In September, Kara was assaulted just outside the King County Courthouse after leaving work to head to the train.

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Recommended by Ricochet Members Created with Sketch. Post of the Week Created with Sketch. The Story That Disappeared

 

Yesterday, in the middle of a very busy day, on a break, I noticed a story on the KOMO Seattle Web site with a title somewhat like this:

King County Council Member considers Leaving Seattle Over Crime Issues

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Documents obtained by ProPublica show stark differences in how Donald Trump’s businesses reported some expenses, profits and occupancy figures for two Manhattan buildings, giving a lender different figures than they provided to New York City tax authorities. The discrepancies made the buildings appear more profitable to the lender — and less profitable to the officials […]

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Recommended by Ricochet Members Created with Sketch. New Dispatch from the People’s Republic of Seattle

 

News today about a Seattle institution abandoning its downtown Seattle location over “crime concerns.” Bartell Drug has been a local institution for over 100 years; it is closing its downtown store because it can no longer afford to stay open. It will pay rent on its location even after the store closes. Street people are wreaking havoc with the central city. The Third Avenue location is in an especially fraught area, with near continual reports of assaults and property damage. And this is kitty-corner to Benaroya Hall, the home of the Seattle Symphony and the Seattle Chamber Music Festival.

Then, another story of a burglary gone wrong just a few blocks away from the doomed Bartell’s. This would be funny if it weren’t so ugly.

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Recommended by Ricochet Members Created with Sketch. Just a Local Crime Story: Midwest Edition

 

Dr. Ulrich Klopfer died September 3. After his death, an attorney for his family summoned the Will County Sheriff to his rural home south of Chicago. You see, Dr. Klopfer had amassed an interesting collection: Two thousand, two hundred forty-six fetal remains.

Klopfer performed abortions in Fort Wayne, Gary, and South Bend, IN. In 2015, he was brought before the Indiana State Medical Board for violations at the Fort Wayne and South Bend clinics. During the proceedings, he admitted that he had performed an abortion on a ten-year-old girl who, he said, had been raped by her uncle. He also stated that he had performed abortions on 13- and 14-year-olds. He said he was unaware that he needed to report the incidents to police. After all, just because a girl comes in for an abortion doesn’t mean she was abused. Said Klopfer:

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The left thrives on euphemisms. Here’s the latest from the Left Coast: https://www.foxnews.com/politics/san-francisco-board-adopts-new-language-for-criminals-turning-convicted-felon-into-justice-involved-person More

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Contributor Post Created with Sketch. Israeli Lessons for Mass Shootings

 

The recent mass shootings in El Paso, Texas, and Dayton, Ohio, have given rise to an anguished national discussion over how to best respond to domestic terror. There is an aching awareness that punishing individual criminals after the fact is, to invoke the famous Churchill phrase, too little, too late. The social objective is to prevent these useless deaths from ever happening, which is why choosing the proper mix of preventive measures is rightly the central topic of debate.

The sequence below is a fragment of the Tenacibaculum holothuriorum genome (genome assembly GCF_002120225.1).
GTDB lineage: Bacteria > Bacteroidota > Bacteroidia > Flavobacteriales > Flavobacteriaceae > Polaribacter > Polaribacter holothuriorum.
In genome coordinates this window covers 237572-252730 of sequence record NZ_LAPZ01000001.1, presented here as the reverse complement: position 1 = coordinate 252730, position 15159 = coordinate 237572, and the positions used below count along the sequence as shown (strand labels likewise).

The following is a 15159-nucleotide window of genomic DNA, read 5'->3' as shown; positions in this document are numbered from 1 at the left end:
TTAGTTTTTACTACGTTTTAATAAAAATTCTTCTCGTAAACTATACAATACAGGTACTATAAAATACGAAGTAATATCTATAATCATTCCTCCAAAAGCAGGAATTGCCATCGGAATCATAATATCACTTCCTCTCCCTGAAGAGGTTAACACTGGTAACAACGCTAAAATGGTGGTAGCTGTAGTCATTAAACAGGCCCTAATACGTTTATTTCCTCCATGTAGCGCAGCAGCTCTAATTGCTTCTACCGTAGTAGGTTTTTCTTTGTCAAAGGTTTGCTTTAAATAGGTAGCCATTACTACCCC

Yet it is precisely on these questions that people who share a common end have the greatest disagreement. There is no single metric that can determine the optimal strategy for harm prevention. But that does not stop the introduction of a vast number of ingenious approaches to solve the problem. Today, most of the proposed solutions are top-down. They seek to prevent violent individuals from getting their hands on guns, often forgetting that determined killers can resort to cars, bombs, and even knives. My approach is the opposite. Any mass killer is a random outlier whom it is rarely possible to identify in advance. I think that it is impossible to do anything more that will prevent these people, or indeed anyone else intent on wreaking havoc, from obtaining weapons.

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I’ve seen several articles about this brutal attack: https://www.foxnews.com/us/juveniles-beat-man-video-washington-dc-hotel More

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Member Post

 

If the people of New York are so down on Mayor Warren Wilhelm (AKA Bill DeBlasio), why, pray tell, did they elect him to a second term? Former Mayor Rudy Giuliani had some choice words today. In my opinion, the voters of New York get the government they elect, and they should not be griping […]

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Recommended by Ricochet Members Created with Sketch. The Kid With the Story No One Would Believe

 

The following is a very tragic story. Reader discretion advised.

Little AJ Freund died last week. He was five. He had been born with opiates in his system and was taken into custody by Illinois DCFS for a year and a half. He was then returned to his mother.

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Member Post

 

In Paterson, New Jersey six people were shot, one killed, over a seven hour period last Thursday. It appears to have been four separate, and seemingly unrelated, shootings. New Jersey has some of the strictest gun laws in the nation. If you are don’t mind paperwork and have good references you can own a gun […]

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Contributor Post Created with Sketch. Recommended by Ricochet Members Created with Sketch. Wheels of Justice Spinning?

 

In mid-December, I wrote about the murder of a convenience store clerk in “Drug Dealing: Not a Victimless Crime.” In that piece, you saw the rapid response of a makeshift shrine, with many prayer candles burning. Now, that temporary shrine is replaced with a permanent cross, lit by two prayer candles at all times.

The cross confirms the sparse details given in a follow-up KTAR news story, shortly after the murderous attack, or robbery attempt: